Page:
On April 5, Gandhiji2 was speaking in a conference at Allahabd. He told his audience about Indian Culture, “Many of us are striving to produce a blend of all the cultures which seems today to be in clash with one another. No culture can live if it attempts to be exclusive. There is no such thing as pure Aryan Culture in existence in India Today. Whether the Aryans were indigenous to India or were unwelcome intruders, does not interest me much. What does interest me is the fact that my remote ancestors blended with one another with the utmost freedom and we of the present generation are result of that blend.”When we learn a foreign language, the purpose of learning the language is fulfilled only when we know about the food, customs and other nuances of the target language. Kramsch’s3 observation about foreign language learning and foreign culture is of great importance in this regard: ‘Culture in language learning is not an expendable fifth skill, tacked on, so to speak, to the teaching of speaking, listening, reading, and writing. It is always in the background, right from day one, ready to unsettle the good language learners when they expect it least, making evident the limitations of their hard-won communicative competence, challenging their ability to make sense of the world around them’ (Kramsch, 1993: 1).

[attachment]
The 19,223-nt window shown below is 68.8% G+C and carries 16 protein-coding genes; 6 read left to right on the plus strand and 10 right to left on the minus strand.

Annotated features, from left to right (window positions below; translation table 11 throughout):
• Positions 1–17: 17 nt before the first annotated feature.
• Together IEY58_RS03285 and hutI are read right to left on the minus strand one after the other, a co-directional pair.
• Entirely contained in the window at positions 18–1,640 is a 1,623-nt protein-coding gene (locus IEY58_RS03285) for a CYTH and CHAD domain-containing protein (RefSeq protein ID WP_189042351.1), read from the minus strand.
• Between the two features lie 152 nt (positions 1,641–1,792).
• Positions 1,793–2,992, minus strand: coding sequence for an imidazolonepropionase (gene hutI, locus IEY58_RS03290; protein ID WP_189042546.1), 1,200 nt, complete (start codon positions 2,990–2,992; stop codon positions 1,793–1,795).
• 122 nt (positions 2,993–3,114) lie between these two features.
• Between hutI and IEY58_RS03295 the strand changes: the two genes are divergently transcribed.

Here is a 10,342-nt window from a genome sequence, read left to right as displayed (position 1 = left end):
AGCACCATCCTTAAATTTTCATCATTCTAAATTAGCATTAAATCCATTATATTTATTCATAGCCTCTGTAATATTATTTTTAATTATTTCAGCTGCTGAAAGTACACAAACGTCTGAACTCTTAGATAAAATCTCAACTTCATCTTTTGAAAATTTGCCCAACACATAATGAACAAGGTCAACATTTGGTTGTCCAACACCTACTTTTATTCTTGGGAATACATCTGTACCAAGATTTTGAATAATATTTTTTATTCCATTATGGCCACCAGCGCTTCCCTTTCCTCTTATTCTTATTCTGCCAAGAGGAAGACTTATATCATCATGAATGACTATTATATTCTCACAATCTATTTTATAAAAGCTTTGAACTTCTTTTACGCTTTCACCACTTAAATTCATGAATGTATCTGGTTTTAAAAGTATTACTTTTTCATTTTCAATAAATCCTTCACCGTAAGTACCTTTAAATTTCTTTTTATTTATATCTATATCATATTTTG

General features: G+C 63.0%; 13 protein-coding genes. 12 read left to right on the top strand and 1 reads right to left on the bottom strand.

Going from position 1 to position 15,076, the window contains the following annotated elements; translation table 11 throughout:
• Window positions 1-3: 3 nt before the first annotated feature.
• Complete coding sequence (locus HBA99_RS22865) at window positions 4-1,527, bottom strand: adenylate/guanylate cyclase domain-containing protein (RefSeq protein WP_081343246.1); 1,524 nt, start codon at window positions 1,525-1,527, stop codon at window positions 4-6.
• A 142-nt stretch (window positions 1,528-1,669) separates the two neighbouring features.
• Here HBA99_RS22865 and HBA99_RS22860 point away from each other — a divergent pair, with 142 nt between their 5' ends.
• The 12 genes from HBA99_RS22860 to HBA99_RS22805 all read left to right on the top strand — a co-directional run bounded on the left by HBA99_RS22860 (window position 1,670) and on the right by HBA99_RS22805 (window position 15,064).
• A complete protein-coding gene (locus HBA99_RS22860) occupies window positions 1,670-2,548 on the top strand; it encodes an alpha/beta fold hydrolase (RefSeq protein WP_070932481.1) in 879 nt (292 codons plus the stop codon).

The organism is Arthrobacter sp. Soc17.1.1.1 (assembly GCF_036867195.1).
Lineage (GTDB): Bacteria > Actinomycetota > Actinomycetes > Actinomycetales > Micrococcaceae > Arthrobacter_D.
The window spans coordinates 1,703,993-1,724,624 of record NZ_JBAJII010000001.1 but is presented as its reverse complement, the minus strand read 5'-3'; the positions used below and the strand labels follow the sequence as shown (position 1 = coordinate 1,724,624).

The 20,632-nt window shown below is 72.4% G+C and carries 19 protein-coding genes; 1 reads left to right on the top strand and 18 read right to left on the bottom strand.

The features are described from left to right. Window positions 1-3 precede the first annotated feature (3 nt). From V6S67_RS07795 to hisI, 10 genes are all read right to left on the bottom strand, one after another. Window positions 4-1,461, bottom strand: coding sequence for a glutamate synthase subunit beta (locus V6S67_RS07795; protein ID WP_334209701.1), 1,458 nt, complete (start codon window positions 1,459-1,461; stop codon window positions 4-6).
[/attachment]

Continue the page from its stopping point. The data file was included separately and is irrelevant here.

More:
Language teachers all over the world since the 80s have felt the bond between language teaching and culture. The question which has at times raised brows of the English Language teachers earlier is whether the culture of the target language should be a part of the language class. Recent studies on this issue especially by scholars like Byrams, Kramsch, A. Pennycook and many others now prove the fact that language and culture have an intense relationship and they complement each other. A child is made aware of her own culture even in her mother-tongue language class. So the seamless importance of culture in an L2 class makes both the language learning and teaching more effective. Citing an example would make my point more clear. The European Seasons’ Calendar has four seasons beginning with Spring and ending with Winter, whereas the Indian Calendar has two more, beginning with Summer and ending with Spring. It is at times difficult for foreign language teachers in India to make little learners understand the concept of Autumn, which is so very different in Europe with its falling leaves and darkening days from the corresponding season in India which is sunny and clear after the heavy rains of the monsoons.